"Microsoft PowerPoint - Sex Educ & Self Esteem 2009. ppt-1.ppt "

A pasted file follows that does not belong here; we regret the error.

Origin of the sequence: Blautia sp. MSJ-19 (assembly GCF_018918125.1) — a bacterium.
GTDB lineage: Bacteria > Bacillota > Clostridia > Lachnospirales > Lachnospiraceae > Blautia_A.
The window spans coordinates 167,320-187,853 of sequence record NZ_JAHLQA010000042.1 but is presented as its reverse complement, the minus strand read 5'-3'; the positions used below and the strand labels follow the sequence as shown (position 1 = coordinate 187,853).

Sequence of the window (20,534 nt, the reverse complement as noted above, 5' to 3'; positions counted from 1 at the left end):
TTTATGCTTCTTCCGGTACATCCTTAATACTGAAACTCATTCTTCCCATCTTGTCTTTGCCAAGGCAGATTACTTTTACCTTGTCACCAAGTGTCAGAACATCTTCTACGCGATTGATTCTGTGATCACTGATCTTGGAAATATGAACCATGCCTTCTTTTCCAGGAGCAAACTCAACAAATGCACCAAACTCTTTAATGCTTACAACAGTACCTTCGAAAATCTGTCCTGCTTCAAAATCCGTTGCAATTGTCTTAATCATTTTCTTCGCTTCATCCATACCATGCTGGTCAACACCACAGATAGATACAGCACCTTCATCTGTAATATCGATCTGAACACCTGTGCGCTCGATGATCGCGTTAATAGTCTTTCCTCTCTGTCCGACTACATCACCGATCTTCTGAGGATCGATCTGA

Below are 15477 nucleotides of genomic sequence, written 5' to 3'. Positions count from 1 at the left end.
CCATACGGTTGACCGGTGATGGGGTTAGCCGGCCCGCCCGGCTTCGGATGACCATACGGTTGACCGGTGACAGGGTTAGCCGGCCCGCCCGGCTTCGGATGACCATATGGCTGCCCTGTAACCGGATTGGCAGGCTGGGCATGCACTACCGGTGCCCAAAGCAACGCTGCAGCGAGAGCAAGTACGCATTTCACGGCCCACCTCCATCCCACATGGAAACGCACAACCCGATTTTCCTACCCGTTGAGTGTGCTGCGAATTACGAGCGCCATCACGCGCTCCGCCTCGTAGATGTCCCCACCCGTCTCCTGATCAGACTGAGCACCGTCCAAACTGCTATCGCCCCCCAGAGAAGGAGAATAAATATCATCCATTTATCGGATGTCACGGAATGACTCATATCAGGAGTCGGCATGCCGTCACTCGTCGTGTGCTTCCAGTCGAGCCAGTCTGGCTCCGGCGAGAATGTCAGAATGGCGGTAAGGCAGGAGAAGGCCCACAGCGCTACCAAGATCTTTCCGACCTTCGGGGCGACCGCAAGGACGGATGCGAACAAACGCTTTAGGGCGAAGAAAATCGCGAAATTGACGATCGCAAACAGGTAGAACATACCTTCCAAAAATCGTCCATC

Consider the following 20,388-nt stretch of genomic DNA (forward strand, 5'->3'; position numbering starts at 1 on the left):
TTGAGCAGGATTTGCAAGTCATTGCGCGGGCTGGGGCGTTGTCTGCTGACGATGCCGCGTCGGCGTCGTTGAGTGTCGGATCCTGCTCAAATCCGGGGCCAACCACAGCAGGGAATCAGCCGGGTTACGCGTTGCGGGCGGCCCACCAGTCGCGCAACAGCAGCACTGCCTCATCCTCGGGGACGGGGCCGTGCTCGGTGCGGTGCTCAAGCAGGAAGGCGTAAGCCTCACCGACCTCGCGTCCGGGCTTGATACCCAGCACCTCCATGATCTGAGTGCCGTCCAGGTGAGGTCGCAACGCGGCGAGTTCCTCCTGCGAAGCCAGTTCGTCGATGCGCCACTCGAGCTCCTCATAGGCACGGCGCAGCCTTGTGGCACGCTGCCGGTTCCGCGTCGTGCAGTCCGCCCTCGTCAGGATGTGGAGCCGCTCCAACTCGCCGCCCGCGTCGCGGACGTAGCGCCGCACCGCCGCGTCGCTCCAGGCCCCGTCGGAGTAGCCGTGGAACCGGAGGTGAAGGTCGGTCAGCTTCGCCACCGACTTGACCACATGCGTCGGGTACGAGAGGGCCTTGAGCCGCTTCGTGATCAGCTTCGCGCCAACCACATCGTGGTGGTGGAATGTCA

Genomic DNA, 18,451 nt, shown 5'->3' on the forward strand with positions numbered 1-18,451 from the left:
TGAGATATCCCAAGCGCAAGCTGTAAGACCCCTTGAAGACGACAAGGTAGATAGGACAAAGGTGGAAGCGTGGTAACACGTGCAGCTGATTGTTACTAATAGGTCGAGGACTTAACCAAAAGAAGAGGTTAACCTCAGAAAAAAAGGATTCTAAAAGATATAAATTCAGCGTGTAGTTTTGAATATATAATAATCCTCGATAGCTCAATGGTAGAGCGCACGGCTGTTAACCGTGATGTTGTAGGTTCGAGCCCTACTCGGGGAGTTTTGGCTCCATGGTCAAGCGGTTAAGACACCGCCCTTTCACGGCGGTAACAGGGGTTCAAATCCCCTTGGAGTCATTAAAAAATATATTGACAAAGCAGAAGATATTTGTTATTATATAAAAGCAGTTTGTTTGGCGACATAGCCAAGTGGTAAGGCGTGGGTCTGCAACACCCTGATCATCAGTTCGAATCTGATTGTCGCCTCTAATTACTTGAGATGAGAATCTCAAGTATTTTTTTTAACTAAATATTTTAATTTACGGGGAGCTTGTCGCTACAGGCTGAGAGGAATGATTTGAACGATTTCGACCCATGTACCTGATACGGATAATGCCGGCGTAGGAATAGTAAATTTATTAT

DSW Conference 27-28th November 2008 Overview Sex Ed and Self Esteem: Residents with Intellectual Disabilities Including a Vision Impairment • Sex education & Self esteem ASSID 8th Annual Disability Support Worker Conference 27- 27-28 November 2008 University of Melbourne • Social skills and competence Mike Steer RIDBC Renwick Centre November 2008 Why is the Name Sex Education - Labels Important? • Social/sexual education, illustrates ties between • Most of us uncomfortable talking about sexuality social skills training & sexuality • Ignoring social/sexual issues doesn't make them • Social skill instruction includes basics: disappear handshaking, establishing appropriate distance, h dsh ki st blishi pp p i t dist development of appropriate touch • Residents left with misconceptions & sketchy knowledge • Family life education takes the word sex out of • Families left trying to teach skills at home the title without benefit of quality instructional materials Children with Research into Sexual Abuse Vision Impairments • Birmingham University Study 1993-5 • 1999 study indicated approx 10% of children in • Questionnaire to 60 schools UK sexually abused at some time in their lives » 20 special VI schools » 40 resource centres • Discussions with teachers female • 80% were f l • 46 responses – in half the cases, teachers encountered suspected or confirmed sexual abuse • Higher % of boys in younger age group (5-9 yrs) • Confirmed sexual abuse of children with VI is a reality • Girls most highly represented in 5-14 yrs band Today’s children are tomorrow’s residents 1 DSW Conference 27-28th November 2008 Defining Social and Barriers Sexual Behaviours Perception that people with disabilities also have sexuality that is disabled We don’t feel competent to teach the subject APPROPRIATE / INAPPROPRIATE We don't have clear image of what future holds for these individuals Over-protectiveness by families and/or staff PUBLIC / PRIVATE Social skills must be systematically taught General Development What should be in a Sex- • Names and functions of body parts; Ed program for residents with vision impairments? • Body changes during puberty; and • Differentiating between babies, children, adolescents, and adults. Personal Safety & Concepts of Public and Community Safety: Private Spaces: • Differentiating between familiar • Identifying personal private places; people and strangers; • Inappropriate touching of others & • Differentiating between private by others; community, places in residence & community & private places at home; and • Public rest room behaviour; • Assertiveness training; and • Behaviours appropriate to public and • Abuse prevention. private places. 2 DSW Conference 27-28th November 2008 Body Care, Health & Hygiene Affectionate Expression • Washing and bathing; • Appropriate greetings with • Menstrual care; acquaintances, friends, staff , members, etc.;; • Toileting kill hand hi T il ti skills & h d washing; • Expressions of friendships; and • Disease prevention; and • Choosing & differentiating between • Preparation for medical examinations. friends & acquaintances. Additional Sex-Ed Sexual Expression Program Content • Masturbation; • Personal values exploration and clarification. • Sexual intercourse and birth control; • Building concepts of self-esteem. • Safe alternatives to sexual • Self-concept, self-responsibility skills. f p , f p y intercourse; • Problem solving skills, dating skills. • Developing long-term, committed • Safe vs. unsafe behaviors & sexually relationships. transmitted diseases; and • Pregnancy, family planning & alternatives to pregnancy. • Identification of consensual • Slang terminology. partners. Staff/Resident Using real objects is Relationship possible & preferable • Subject matter at times very personal • A real condom that can be explored by the • Imperative that residents feel group will make a lot more sense than a comfortable with staff member picture & verbal description of a condom • Imperative that staff members feel • Trip to pharmacy, grocery store, or rest comfortable with residents room vending machine to locate condoms • If facilitator or interpreter used by resident, important that resident feels • Help sort the laundry comfortable discussing issues through a facilitator • Administrative support for purchase & adaptation of instructional materials 3 DSW Conference 27-28th November 2008 Instruction Instructional Activities • Use all appropriate communication modes • Must be conducted with various materials, and appropriate language levels in various locations, with various people, and at different times of the day to • Speech, photographs, symbols, raised line increase likelihood that skills will be drawin s signed communication, voice drawings, si ned communication generalised generalised. output systems, pantomime, models • Example: If teaching appropriate rest room behaviour & safety, ensure resident • Ensure each resident is fully included understands the skills apply in all settings, not just in rest rooms familiar to the • Instructional objectives must focus on individual. generalisation of skills Instructional Activities (cont.) During Instruction • Instruction should be integrated into all • Men and women should not be separated. areas of program, not just during a time Separation suggests the "other side" has secrets or mysteries that can’t be set aside for this purpose. divulged. • Teach a skill at a topical moment rather • Concern over issues of liability than wait for a contrived setting during a scheduled instructional time • Makes good sense to teach in pairs SEIZE THE MOMENT---AND • Sense of Humour SOMETIMES CREATE THE MOMENT Who Can Help? Social Skills & Sexual Health & Family Planning Australia Competence www.fpa.net.au; www.fpahealth.org.au/ Sexual Health & Family Planning Queensland • Focus on adults with vision http://www.healthservices.qut.edu.au/information/sexual.jsp impairments Family Planning Queensland www.fpq.com.au/ Family Planning NSW www.fpnsw.org.au/ Family Planning Victoria www.fpv.org.au/ Shine SA www.shinesa.org.au/ Family Planning Tasmania www.fpt.asn.au/ FPWA www.fpwa.org.au/ 4 DSW Conference 27-28th November 2008 Self-Esteem Communication Skills • Initiating contact • Adjusting to a vision impairment • Sustaining interactions • Building self-esteem • Conversational techniques • l h d l Involvement with caring adults • Group work • Reaching out – interacting with peers • Using the phone • Written communication skills Nonverbal Communication Social Demands of Skills Daily Living • Fashion • Interpreting nonverbal cues • Eating out • Expressing nonverbal cues • Managing money What h i i l – Wh are the most critical nonverbal b l skills for people with vision impairments • Getting around the community to learn? • Appropriate expressions of sexuality • Work – getting and keeping a job Self Advocacy Skills Questions • Problem-solving skills • Negotiating skills • Setting l (short- d long-term) S tti goals ( h t and l t ) • Assertiveness 5 DSW Conference 27-28th November 2008 1. What are the greatest social References challenges faced by residents with • Sacks, S.Z. Thomas, K.L., & Wolffe, K.E. (2000). Focused on: Social skills for teens intellectual disabilities and vision and young adults with visual impairments. impairments? Press. New York: AFB Press Video and Study Guide. 1. What are the greatest challenges • Steer, M. (2005). Sex education and self- faced by staff in addressing these esteem: Youth with intellectual disabilities resident challenges? including a vision impairment. 6